The FCC awarded $66 million in funding to 197 community and government organizations to promote enrollment in the Affordable Connectivity Program (ACP) – which reportedly is being used by only 25% of eligible households.
The ACP provides a $30 discount towards Internet service to eligible low-income participants. The discount is $75 on Tribal lands. Those discounts can combine with targeted service provider offers to make service free. Participants can get one-time discounts of as much as $100 toward a laptop or desktop computer or tablet if they contribute between $10 and $50 toward the purchase.
In November, the FCC announced four grant programs aimed at spurring awareness of and enrollment in the ACP. The awards announced today are from two of the four programs — $60 million from the National Competitive Outreach Program and $6 million from the Tribal Competitive Outreach Program.
The commission reviewed 350 grant applications and selected awardees in all U.S. territories and all states. Some of the activities that grant winners will employ are digital campaigns, door-to-door canvassing, phone banks, direct mail campaigns and events.
The other two grant programs aimed at promoting the ACP are the Your Home, Your Internet Program and the ACP Navigator Program. According to today’s press release, those awards will be announced in “the near term.”
“For many households, the cost of groceries, gas and rent can eat up the monthly budget, putting internet access out of reach,” Chairwoman Jessica Rosenworcel said in a press release. “The Affordable Connectivity Program is the nation’s largest-ever broadband affordability effort, supporting internet connections in more than 16 million households.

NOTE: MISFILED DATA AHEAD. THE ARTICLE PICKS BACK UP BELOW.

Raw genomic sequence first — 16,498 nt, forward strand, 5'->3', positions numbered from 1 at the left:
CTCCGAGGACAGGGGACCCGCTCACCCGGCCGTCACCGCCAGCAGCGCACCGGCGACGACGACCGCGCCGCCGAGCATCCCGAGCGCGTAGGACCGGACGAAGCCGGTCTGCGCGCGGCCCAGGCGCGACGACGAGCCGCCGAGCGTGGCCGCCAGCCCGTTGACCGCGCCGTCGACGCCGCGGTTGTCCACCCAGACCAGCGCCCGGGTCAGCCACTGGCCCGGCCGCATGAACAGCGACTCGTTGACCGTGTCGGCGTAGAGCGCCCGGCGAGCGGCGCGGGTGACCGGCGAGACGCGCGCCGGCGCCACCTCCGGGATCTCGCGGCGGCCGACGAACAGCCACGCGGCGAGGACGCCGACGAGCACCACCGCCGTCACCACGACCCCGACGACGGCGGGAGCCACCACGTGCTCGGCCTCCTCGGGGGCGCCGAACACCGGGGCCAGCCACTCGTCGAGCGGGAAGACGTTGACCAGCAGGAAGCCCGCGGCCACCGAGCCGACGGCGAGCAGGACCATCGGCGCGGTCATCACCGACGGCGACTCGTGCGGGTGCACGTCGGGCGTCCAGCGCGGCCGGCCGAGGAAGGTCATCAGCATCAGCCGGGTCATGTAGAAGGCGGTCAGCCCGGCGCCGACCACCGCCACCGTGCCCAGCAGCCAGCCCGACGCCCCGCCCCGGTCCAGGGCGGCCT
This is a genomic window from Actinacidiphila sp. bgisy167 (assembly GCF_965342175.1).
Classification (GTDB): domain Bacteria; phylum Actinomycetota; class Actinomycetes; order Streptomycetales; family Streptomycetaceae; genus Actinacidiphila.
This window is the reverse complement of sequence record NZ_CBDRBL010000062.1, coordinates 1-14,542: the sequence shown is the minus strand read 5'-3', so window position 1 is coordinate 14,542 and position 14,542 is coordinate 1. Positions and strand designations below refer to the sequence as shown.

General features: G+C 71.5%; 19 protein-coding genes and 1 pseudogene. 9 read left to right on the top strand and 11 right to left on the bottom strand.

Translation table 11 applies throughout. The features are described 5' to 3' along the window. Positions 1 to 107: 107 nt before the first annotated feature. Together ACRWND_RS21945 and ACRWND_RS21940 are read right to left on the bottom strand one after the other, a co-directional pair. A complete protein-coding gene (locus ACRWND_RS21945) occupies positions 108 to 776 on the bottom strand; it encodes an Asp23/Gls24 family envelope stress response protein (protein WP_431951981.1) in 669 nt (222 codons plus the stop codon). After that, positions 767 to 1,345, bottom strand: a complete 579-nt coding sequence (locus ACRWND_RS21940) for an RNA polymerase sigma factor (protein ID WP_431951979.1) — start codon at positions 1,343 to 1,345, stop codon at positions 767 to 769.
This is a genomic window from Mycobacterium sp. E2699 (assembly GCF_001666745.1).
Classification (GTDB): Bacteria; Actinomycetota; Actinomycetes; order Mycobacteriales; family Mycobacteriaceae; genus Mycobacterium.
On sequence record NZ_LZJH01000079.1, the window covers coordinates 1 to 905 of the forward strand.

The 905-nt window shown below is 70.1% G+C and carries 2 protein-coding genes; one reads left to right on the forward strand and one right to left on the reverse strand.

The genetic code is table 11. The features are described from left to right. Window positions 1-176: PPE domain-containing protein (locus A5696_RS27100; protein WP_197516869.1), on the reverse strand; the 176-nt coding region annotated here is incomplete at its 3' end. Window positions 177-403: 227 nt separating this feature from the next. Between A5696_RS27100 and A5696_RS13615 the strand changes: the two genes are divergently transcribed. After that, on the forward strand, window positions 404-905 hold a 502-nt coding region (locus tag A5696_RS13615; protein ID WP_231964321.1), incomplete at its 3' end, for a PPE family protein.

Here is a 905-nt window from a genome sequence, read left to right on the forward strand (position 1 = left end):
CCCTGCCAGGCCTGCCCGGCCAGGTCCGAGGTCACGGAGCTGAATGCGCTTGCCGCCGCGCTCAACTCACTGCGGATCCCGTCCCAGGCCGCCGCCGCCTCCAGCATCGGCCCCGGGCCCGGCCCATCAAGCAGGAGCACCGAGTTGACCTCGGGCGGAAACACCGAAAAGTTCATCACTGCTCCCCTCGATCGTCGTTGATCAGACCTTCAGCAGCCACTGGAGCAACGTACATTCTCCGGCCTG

“That’s progress, but we want to do more to get out the word about this powerful program and reach families that may not know about this benefit. These outreach grants will help us expand awareness in more communities, so we can continue the work to close the digital divide.”
The 25% penetration rate was cited by The Pew Charitable Trust. The main reasons for the low percentage are the complexity and cumbersome nature of the signup process, according to Pew researchers. The researchers said that the FCC is addressing the issue by expanding existing data sharing procedures and encouraging alternative verification processes.
Today’s press release highlights further actions that the FCC is taking to simplify the signup process. The commission noted that it plans to release enhancements to the online consumer application in “the next few weeks” that will make the application and enrollment process easier.
A list of organizations receiving awards today can be found in the public notice at this link.
Update: Later the same day that the FCC announced the awards, FCC Chair Jessica Rosenworcel said she had circulated a proposal with the other commissioners to offer a second, more targeted notice of funding opportunity (NOFO) for the National Competitive Outreach Program and Tribal Competitive Outreach Program. She said the proposal was part of a “reinvigorated campaign” to encourage ACP enrollment.
Joan Engebretson contributed to this report